The Learning and Skills Council may take over responsibility for distributing higher education funding to further education colleges as part of a move to help unlock doors to higher education expansion, LSC officials have said.
Cash could be transferred from the Higher Education Funding Council for England to the LSC, so colleges could receive all their money through a single funding stream rather than having to deal with multiple agencies.
The LSC might also transfer some money to Hefce, to allow higher education institutions that deliver further education courses to benefit from the same arrangement.
Institutions in both sectors may even be allowed to use money originally earmarked for further education to fund higher education courses, and vice versa.
Geoff Daniels, assistant funding director for the LSC, told an Association of Colleges "HE in FE" conference in Solihull this week that these ideas were being explored in talks with Hefce on breaking down barriers between the sectors.
He said there was scope for more "joint planning", including an integrated approach to audit and quality assessment, between the two funding bodies.
An LSC spokesman added that although talks were in the early stages "anything is open for discussion".
Mr Daniels' comments followed warnings from conference speakers that funding constraints continued to hamper the growth of higher education in further education, which the government sees as the key route to achieving its 50 per cent participation target.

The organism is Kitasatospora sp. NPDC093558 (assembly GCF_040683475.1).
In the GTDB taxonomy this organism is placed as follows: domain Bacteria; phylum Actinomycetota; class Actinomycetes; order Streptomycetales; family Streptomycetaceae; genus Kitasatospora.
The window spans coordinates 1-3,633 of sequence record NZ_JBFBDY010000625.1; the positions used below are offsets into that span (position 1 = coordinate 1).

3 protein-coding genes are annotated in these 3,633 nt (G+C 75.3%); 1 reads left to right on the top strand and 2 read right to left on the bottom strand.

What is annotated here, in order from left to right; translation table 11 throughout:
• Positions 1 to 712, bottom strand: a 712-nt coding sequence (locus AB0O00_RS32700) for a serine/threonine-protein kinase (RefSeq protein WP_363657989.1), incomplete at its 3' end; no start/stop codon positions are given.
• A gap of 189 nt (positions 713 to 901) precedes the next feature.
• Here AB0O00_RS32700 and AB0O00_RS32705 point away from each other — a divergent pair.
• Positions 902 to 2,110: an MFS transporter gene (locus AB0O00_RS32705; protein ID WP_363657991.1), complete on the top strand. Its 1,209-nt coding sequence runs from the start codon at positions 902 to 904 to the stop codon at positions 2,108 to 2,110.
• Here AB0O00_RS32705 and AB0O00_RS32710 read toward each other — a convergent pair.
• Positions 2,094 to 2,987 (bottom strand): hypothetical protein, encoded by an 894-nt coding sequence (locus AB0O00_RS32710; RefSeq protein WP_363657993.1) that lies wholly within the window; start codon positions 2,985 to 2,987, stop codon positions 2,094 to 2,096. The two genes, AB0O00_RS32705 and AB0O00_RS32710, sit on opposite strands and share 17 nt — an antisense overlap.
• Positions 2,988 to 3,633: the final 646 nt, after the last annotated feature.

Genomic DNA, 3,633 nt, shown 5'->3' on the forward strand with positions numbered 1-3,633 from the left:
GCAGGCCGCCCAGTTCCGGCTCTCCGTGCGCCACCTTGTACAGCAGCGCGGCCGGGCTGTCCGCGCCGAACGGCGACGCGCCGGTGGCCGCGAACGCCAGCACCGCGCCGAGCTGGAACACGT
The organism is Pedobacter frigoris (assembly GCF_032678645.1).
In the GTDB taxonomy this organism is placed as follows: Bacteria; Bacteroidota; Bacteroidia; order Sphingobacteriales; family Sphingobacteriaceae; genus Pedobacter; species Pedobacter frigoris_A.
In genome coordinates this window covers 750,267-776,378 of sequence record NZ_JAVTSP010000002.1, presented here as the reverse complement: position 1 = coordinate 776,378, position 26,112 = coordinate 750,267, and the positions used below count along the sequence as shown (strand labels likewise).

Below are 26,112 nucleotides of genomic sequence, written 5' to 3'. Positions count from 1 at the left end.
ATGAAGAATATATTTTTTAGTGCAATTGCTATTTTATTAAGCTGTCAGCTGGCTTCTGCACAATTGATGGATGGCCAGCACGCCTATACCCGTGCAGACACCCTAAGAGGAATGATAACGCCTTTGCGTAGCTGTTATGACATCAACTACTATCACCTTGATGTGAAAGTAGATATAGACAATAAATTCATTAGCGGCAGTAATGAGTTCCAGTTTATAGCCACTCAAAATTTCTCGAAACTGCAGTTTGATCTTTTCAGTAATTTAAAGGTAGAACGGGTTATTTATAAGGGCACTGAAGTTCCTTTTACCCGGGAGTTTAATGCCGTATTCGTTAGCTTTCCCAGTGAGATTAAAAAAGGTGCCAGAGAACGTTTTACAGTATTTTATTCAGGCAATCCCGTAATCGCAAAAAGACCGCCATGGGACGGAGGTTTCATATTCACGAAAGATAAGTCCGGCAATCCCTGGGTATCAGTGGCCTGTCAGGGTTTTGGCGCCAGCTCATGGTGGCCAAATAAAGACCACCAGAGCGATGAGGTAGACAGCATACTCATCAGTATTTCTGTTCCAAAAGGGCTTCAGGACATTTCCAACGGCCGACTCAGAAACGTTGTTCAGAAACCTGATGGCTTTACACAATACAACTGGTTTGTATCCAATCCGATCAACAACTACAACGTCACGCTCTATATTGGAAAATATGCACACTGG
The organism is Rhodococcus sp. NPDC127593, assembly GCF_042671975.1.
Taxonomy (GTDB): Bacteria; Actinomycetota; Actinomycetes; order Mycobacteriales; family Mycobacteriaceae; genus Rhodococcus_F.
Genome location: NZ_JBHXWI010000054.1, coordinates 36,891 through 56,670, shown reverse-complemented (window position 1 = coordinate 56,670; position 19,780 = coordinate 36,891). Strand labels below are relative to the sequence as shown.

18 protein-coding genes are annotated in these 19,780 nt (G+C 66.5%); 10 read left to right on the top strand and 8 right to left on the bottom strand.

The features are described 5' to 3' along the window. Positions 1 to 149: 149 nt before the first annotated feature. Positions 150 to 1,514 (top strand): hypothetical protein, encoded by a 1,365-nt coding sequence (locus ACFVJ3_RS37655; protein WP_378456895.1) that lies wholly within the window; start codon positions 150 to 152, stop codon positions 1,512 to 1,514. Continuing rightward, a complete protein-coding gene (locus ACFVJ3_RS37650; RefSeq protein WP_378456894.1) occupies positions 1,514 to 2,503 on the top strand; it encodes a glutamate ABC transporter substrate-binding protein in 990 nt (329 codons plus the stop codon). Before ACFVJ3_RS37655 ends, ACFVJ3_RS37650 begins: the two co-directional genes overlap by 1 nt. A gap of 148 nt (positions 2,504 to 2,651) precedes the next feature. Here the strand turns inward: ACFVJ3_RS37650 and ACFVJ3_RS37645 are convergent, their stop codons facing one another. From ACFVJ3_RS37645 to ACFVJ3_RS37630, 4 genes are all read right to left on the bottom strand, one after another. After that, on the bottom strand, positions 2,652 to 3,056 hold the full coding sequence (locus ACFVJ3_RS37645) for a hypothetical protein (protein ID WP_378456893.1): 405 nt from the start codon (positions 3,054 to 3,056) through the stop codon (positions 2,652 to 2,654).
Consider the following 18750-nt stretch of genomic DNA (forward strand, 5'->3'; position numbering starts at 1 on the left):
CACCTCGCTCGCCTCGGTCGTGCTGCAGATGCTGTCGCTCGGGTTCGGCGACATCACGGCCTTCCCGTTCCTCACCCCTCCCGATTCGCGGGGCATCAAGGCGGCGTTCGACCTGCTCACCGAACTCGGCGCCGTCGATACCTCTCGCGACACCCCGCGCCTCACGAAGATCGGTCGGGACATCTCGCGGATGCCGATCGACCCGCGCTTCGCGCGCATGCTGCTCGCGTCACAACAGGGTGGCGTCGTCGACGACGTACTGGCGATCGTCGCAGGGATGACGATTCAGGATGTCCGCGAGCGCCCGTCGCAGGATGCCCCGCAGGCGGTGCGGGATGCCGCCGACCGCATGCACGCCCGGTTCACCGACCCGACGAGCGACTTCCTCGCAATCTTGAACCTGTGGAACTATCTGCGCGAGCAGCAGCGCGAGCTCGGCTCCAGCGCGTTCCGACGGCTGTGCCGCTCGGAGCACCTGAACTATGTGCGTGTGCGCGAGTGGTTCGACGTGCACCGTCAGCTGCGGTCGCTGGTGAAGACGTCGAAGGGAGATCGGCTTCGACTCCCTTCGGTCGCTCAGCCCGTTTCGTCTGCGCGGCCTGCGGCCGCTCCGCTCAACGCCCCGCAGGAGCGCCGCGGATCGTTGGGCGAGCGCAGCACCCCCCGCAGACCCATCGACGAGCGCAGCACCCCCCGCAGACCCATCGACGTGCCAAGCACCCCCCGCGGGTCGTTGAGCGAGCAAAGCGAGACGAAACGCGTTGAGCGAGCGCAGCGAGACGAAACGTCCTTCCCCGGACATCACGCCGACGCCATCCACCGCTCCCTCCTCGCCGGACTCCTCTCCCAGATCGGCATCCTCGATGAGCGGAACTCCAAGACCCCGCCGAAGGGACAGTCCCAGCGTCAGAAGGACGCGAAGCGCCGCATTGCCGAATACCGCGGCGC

AoC chief executive David Gibson said attempts to achieve the target would founder unless colleges were directly funded for all the extra places they were able to accommodate.
David Robertson, professor of policy and education at Liverpool John Moores University, said funding was a "snag" for "thriving but not flourishing" foundation degrees.
Professor Robertson, who compiled the first interim report on the national evaluation of foundation degrees, said start-up costs for the new qualification had been higher than Hefce had expected. The fees policy, which does not require institutions to charge less for foundation degrees than honours degrees, was "another impediment", he added.
Otherwise, the development of foundation degrees so far presented "a cup that is half full", he said. The ability of universities and colleges to make it work appeared to be "reasonably secure" and there were signs of support from employers.
Gareth Parry, professor of education at Sheffield University, said the government had "rowed back" from Lord Dearing's recommendations for direct funding of higher education in further education towards indirect funding through "structured partnerships" between institutions.
Yet, he argued, progression into, and provision of, higher education courses seemed to be the only clear purpose colleges could grasp at amid conflicting and confusing policy objectives. "Higher education may be the best argument for the future of colleges and the development of a philosophy of purpose for a college education. It may be the only argument that is coherent and credible," he said.